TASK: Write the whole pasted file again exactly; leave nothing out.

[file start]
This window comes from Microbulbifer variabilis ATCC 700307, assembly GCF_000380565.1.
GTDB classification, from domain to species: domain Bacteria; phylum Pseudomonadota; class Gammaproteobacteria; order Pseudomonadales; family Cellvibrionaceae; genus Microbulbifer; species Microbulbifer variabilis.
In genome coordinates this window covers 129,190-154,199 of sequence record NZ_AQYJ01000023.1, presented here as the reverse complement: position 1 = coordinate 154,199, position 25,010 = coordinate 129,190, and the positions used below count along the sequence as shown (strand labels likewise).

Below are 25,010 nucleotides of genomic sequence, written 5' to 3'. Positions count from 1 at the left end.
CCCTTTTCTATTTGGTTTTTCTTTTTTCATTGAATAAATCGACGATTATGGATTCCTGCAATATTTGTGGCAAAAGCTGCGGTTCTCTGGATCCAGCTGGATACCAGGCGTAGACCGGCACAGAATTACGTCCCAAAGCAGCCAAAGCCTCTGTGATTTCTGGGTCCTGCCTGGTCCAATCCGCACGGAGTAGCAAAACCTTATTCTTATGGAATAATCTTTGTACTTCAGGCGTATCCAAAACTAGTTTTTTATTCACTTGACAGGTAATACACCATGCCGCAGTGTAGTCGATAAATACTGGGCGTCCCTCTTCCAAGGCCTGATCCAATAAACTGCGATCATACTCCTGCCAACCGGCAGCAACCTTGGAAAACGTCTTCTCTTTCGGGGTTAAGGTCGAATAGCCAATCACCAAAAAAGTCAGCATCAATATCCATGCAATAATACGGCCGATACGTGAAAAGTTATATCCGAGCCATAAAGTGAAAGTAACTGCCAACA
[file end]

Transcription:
This window comes from Microbulbifer variabilis ATCC 700307, assembly GCF_000380565.1.
GTDB classification, from domain to species: domain Bacteria; phylum Pseudomonadota; class Gammaproteobacteria; order Pseudomonadales; family Cellvibrionaceae; genus Microbulbifer; species Microbulbifer variabilis.
In genome coordinates this window covers 129,190-154,199 of sequence record NZ_AQYJ01000023.1, presented here as the reverse complement: position 1 = coordinate 154,199, position 25,010 = coordinate 129,190, and the positions used below count along the sequence as shown (strand labels likewise).

Below are 25,010 nucleotides of genomic sequence, written 5' to 3'. Positions count from 1 at the left end.
CCCTTTTCTATTTGGTTTTTCTTTTTTCATTGAATAAATCGACGATTATGGATTCCTGCAATATTTGTGGCAAAAGCTGCGGTTCTCTGGATCCAGCTGGATACCAGGCGTAGACCGGCACAGAATTACGTCCCAAAGCAGCCAAAGCCTCTGTGATTTCTGGGTCCTGCCTGGTCCAATCCGCACGGAGTAGCAAAACCTTATTCTTATGGAATAATCTTTGTACTTCAGGCGTATCCAAAACTAGTTTTTTATTCACTTGACAGGTAATACACCATGCCGCAGTGTAGTCGATAAATACTGGGCGTCCCTCTTCCAAGGCCTGATCCAATAAACTGCGATCATACTCCTGCCAACCGGCAGCAACCTTGGAAAACGTCTTCTCTTTCGGGGTTAAGGTCGAATAGCCAATCACCAAAAAAGTCAGCATCAATATCCATGCAATAATACGGCCGATACGTGAAAAGTTATATCCGAGCCATAAAGTGAAAGTAACTGCCAACA